Rashida11
Contributor
Contributor

VMWare San Full shutdown

we are shutting down the entire SAN to apply a patch to our SAN . looking at a script to

1) Get a list of all running Virtual machines in a specified datacenter and export to a file

2) shutdown all running virtual machines in the datacenter

3) shutdown all ESX hosts in datacenter

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12 Replies
LucD
Leadership
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You could try this

$datacenter = <datacenter-name>

$vms = Get-Datacenter $datacenter| Get-VM
$servers = Get-Datacenter $datacenter | Get-VMHost

$vms | Export-Csv "C:\VM-datacenter.csv" -noTypeInformation
$vms | Shutdown-VMGuest - Confirm:$false
$servers | Set-VMHost -State Maintenance

$servers | % {
	$esx = $_ | Get-View 
	$taskMoRef = $esx.ShutdownHost_Tsk($true)
	$task = Get-View $taskMoRef 
	while ($task.Info.State -eq "running" -or $task.Info.State -eq "queued") {
		$task = Get-View $taskMoRef
	}
}


Blog: lucd.info  Twitter: @LucD22  Co-author PowerCLI Reference

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Rashida11
Contributor
Contributor

Thanks for the response

just had a look at the script dumps all the VM in the csv file ..think i wanted just the ones that are powreded on so that only them get powered back on

Cheers

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LucD
Leadership
Leadership

Missed that but you can easily insert a Select-Object cmdlet.

$datacenter = <datacenter-name>

$vms = Get-Datacenter $datacenter| Get-VM | where-object {$_.PowerState -eq "PoweredOn"} 
$servers = Get-Datacenter $datacenter | Get-VMHost

$vms | Export-Csv "C:\VM-datacenter.csv" -noTypeInformation
$vms | Shutdown-VMGuest - Confirm:$false
$servers | Set-VMHost -State Maintenance

$servers | % {
	$esx = $_ | Get-View 
	$taskMoRef = $esx.ShutdownHost_Tsk($true)
	$task = Get-View $taskMoRef 
	while ($task.Info.State -eq "running" -or $task.Info.State -eq "queued") {
		$task = Get-View $taskMoRef
	}
}


Blog: lucd.info  Twitter: @LucD22  Co-author PowerCLI Reference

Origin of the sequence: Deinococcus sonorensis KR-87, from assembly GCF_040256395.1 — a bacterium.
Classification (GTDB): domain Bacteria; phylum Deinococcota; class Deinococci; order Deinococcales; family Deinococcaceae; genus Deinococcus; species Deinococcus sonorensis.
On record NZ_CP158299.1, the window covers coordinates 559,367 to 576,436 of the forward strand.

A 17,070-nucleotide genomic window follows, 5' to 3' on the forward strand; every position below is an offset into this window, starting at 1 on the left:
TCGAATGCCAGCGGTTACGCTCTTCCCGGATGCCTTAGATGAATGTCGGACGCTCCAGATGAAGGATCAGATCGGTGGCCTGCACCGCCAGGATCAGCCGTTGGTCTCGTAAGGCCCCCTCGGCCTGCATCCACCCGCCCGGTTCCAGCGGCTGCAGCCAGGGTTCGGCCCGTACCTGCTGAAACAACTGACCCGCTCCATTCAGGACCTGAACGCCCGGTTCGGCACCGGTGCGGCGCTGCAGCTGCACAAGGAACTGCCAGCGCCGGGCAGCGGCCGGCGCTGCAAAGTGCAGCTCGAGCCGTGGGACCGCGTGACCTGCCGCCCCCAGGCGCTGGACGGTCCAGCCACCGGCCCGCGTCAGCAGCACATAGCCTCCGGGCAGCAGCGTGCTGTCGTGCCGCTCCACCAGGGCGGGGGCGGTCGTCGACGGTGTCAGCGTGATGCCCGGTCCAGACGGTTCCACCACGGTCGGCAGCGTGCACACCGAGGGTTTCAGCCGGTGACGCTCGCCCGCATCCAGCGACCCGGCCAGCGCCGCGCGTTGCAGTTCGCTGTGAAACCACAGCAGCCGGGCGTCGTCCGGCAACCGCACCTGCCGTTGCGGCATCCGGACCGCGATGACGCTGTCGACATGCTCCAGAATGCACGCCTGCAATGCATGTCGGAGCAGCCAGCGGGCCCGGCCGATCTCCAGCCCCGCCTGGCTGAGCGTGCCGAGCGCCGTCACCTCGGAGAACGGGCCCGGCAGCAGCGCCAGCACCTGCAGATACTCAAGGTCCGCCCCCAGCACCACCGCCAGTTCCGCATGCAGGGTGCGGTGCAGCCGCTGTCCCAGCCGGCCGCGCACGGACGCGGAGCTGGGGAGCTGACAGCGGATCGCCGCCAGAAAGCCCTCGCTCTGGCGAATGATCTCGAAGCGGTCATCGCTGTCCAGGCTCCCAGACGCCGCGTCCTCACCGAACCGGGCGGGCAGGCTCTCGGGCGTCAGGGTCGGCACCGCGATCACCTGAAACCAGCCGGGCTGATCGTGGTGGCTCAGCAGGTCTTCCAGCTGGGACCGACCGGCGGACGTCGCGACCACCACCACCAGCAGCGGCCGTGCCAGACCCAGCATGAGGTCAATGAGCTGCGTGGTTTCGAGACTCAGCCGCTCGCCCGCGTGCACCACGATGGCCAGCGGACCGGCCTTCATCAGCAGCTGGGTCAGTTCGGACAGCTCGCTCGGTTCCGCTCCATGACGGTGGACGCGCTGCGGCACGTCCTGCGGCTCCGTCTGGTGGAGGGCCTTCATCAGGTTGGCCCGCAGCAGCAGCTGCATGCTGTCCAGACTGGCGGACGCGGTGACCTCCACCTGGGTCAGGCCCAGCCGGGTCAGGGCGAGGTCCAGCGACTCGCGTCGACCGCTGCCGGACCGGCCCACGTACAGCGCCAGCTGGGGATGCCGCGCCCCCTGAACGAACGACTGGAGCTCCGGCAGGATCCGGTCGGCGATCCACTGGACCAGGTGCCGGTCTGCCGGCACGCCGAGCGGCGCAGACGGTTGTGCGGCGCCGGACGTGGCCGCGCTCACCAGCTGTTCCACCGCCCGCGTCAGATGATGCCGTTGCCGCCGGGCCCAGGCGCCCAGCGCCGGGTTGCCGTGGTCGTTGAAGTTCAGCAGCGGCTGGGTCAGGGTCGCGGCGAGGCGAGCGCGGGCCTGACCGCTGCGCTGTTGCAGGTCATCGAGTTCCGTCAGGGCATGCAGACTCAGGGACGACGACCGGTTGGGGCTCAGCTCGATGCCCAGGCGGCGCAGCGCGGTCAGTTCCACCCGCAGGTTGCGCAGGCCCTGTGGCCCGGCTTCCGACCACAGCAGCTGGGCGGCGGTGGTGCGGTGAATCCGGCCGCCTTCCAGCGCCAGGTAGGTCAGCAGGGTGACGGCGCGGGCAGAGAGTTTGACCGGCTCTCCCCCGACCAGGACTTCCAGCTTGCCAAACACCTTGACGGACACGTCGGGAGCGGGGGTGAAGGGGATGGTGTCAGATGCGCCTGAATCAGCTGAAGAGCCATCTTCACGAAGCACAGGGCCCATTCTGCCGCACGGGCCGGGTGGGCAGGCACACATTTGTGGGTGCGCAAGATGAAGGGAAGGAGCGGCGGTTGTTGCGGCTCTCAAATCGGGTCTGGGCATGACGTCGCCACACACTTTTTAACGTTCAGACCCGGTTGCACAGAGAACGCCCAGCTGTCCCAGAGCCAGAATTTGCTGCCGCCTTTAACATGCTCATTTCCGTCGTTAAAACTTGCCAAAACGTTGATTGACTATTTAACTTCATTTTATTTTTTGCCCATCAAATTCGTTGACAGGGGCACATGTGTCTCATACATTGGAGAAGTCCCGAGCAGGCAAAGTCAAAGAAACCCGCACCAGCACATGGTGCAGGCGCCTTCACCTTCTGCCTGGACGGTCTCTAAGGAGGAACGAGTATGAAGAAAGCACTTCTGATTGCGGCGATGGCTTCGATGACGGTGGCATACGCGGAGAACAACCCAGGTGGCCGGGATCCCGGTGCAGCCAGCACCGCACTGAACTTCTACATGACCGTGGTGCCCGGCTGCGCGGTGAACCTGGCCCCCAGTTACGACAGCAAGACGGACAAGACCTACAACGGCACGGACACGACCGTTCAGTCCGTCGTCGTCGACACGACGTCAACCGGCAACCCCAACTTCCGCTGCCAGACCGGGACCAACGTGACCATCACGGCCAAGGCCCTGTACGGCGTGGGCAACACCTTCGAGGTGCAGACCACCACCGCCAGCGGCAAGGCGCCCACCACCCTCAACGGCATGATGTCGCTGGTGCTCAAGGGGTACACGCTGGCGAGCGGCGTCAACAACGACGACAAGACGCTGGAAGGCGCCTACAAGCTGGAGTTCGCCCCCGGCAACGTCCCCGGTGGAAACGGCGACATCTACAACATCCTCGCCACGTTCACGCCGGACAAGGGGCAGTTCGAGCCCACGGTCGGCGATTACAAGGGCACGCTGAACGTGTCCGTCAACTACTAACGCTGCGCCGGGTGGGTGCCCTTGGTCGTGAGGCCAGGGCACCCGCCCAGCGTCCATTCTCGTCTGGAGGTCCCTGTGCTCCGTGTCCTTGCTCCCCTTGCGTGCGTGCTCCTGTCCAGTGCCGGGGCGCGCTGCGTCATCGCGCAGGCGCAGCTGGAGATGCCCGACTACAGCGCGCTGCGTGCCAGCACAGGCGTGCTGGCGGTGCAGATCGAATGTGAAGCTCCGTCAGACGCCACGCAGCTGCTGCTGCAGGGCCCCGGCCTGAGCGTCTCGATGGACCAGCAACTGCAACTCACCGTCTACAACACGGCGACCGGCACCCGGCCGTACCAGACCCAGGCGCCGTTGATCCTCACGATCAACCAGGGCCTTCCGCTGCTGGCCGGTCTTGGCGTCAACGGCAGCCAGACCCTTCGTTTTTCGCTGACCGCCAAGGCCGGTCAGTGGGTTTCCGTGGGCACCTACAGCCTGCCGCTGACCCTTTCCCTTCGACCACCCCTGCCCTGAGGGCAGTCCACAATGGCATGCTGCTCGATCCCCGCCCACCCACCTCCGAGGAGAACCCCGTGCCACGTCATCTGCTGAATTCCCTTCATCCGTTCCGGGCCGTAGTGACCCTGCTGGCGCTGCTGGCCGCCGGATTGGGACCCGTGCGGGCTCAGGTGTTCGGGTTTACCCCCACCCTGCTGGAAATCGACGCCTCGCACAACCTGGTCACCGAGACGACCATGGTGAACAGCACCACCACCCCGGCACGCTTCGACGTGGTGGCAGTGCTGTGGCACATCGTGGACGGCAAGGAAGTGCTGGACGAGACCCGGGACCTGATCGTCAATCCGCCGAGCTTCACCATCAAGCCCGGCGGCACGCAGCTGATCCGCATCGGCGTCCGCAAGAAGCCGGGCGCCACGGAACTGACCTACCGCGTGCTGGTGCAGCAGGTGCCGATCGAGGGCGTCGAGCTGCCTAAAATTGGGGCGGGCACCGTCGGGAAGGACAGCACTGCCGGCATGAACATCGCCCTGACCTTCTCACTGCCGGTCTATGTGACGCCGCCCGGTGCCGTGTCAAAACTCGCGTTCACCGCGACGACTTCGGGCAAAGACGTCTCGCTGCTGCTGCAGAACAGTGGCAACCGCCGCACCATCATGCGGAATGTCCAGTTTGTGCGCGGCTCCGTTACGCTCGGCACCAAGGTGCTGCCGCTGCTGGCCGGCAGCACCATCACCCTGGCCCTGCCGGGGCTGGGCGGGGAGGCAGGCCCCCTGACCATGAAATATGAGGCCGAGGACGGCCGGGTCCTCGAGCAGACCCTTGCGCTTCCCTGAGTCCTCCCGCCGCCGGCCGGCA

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Rashida11
Contributor
Contributor

Cannot bind parameter 'Server'. Cannot convert value "Confirm:False" to type "VMware.VimAutomation.Types.VIServer". Error: "Invalid cast from 'System.String' to 'VMware.VimAutomation.Types.VIServer'."

At :line:24 char:23

+ $vms | Shutdown-VMGuest &lt;&lt;&lt;&lt; - Confirm:$false

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LucD
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There was a blank between the dash and the keyword Confirm.

And we better add a -Confirm:$false to the Set-VmHost cmdlet as well.

$datacenter = <datacenter-name>

$vms = Get-Datacenter $datacenter| Get-VM | where-object {$_.PowerState -eq "PoweredOn"} 
$servers = Get-Datacenter $datacenter | Get-VMHost

$vms | Export-Csv "C:\VM-datacenter.csv" -noTypeInformation
$vms | Shutdown-VMGuest -Confirm:$false
$servers | Set-VMHost -State Maintenance -Confirm:$false

$servers | % {
	$esx = $_ | Get-View 
	$taskMoRef = $esx.ShutdownHost_Tsk($true)
	$task = Get-View $taskMoRef 
	while ($task.Info.State -eq "running" -or $task.Info.State -eq "queued") {
		$task = Get-View $taskMoRef
	}
}


Blog: lucd.info  Twitter: @LucD22  Co-author PowerCLI Reference

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Rashida11
Contributor
Contributor

Thanks for the response . However therejust one thing

1) Set-VMHost 6818B1EC-AA27-4AB3-9AE2-D050D544EC77 There is one or more powered on virtual machines on host. It tends to fail on the host going into maintainance mode cause the Vm are still on the way down ..

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LucD
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Leadership